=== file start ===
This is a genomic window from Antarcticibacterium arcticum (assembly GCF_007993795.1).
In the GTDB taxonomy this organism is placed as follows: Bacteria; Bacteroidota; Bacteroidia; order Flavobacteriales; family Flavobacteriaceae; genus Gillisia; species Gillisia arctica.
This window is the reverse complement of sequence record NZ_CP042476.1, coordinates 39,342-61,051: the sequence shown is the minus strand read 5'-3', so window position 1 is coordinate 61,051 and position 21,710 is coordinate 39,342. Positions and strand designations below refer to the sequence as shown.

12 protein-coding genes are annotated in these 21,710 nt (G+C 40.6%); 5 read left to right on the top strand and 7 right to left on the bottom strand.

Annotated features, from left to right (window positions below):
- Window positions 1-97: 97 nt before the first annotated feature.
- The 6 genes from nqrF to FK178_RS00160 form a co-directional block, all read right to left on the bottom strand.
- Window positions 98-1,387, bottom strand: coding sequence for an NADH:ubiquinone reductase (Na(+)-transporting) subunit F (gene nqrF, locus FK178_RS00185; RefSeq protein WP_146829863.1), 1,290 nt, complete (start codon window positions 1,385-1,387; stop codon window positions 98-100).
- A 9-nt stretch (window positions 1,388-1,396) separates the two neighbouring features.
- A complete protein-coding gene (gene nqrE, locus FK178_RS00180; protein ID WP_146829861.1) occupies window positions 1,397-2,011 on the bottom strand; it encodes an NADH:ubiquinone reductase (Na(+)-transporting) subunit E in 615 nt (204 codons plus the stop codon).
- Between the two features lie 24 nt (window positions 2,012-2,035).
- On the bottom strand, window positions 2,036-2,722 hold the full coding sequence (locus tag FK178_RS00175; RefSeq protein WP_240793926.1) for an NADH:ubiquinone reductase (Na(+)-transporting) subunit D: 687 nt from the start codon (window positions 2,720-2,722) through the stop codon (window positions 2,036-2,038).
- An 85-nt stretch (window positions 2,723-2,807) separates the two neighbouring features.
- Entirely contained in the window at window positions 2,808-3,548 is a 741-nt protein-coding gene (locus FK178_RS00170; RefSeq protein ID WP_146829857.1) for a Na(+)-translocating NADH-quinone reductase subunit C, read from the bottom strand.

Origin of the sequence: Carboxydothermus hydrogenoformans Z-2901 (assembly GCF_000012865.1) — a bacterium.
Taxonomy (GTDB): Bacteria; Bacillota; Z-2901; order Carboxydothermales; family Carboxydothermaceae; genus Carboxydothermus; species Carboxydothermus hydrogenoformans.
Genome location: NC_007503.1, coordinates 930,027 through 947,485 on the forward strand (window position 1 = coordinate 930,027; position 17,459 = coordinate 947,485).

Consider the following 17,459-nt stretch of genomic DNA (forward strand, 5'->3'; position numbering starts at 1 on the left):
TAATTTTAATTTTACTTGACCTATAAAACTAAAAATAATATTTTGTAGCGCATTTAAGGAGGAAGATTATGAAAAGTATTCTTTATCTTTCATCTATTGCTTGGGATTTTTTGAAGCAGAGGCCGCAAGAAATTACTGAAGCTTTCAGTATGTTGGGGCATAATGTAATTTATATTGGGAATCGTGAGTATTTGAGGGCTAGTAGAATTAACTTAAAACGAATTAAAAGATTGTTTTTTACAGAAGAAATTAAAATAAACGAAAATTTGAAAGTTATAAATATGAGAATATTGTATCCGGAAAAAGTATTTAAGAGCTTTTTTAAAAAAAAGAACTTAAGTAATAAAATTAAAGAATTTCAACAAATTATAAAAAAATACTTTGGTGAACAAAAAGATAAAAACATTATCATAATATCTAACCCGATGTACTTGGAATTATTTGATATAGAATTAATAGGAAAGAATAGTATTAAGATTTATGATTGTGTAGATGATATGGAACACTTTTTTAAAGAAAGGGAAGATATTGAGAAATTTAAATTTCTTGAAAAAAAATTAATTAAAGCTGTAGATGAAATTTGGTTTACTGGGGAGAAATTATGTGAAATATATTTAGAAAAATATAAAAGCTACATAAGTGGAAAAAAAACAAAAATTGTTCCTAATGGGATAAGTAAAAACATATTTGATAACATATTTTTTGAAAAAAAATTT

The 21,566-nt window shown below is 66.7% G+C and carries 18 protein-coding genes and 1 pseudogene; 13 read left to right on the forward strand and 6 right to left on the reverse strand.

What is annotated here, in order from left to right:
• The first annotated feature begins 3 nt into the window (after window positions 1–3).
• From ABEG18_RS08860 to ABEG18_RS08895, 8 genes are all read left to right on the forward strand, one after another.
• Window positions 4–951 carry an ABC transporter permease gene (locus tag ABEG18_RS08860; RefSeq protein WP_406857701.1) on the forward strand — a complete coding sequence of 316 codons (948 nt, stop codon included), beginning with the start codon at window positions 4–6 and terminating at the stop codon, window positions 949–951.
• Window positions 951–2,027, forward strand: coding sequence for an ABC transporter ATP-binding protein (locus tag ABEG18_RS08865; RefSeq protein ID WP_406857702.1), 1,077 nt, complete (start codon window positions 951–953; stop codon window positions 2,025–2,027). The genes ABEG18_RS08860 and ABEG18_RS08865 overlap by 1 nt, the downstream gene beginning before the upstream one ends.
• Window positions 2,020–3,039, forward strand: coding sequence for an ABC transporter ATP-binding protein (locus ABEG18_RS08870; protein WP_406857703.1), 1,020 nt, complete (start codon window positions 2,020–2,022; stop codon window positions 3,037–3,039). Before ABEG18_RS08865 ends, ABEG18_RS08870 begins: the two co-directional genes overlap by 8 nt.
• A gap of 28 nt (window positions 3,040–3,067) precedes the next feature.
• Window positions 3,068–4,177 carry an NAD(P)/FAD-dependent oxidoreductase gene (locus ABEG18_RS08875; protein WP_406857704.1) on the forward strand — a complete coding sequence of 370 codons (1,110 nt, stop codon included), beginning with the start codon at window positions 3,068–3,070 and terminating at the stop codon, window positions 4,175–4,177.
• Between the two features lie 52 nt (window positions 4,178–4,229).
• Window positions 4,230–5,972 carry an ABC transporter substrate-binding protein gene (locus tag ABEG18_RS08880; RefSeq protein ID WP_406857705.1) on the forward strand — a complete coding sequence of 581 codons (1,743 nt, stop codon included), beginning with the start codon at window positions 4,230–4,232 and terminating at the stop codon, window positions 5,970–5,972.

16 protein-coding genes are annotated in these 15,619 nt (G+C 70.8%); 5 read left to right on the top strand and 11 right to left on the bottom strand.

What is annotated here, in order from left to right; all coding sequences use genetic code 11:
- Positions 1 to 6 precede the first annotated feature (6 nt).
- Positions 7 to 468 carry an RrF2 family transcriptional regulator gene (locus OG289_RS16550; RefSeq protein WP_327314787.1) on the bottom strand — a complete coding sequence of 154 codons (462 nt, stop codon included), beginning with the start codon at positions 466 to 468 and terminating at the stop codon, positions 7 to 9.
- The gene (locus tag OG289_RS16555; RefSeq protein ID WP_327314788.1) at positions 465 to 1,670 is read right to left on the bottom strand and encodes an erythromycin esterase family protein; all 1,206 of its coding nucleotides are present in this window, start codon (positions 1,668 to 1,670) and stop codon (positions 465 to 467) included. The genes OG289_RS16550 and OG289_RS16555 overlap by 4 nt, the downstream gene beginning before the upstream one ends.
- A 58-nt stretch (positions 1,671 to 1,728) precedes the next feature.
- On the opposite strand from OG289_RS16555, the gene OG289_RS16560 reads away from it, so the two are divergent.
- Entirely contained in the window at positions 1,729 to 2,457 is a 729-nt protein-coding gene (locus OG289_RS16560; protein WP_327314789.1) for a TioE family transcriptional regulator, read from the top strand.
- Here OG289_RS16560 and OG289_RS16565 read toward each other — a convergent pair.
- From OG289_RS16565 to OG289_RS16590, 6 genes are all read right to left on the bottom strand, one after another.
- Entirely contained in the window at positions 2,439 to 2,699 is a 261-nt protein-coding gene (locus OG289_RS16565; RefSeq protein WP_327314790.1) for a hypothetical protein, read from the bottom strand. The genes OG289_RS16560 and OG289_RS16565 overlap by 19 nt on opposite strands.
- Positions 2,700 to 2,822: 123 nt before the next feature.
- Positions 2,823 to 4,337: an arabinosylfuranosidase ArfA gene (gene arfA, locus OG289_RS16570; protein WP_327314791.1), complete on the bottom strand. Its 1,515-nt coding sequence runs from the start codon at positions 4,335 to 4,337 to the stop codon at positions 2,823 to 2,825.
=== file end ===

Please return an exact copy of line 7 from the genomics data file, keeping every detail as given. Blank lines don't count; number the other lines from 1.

- The 6 genes from nqrF to FK178_RS00160 form a co-directional block, all read right to left on the bottom strand.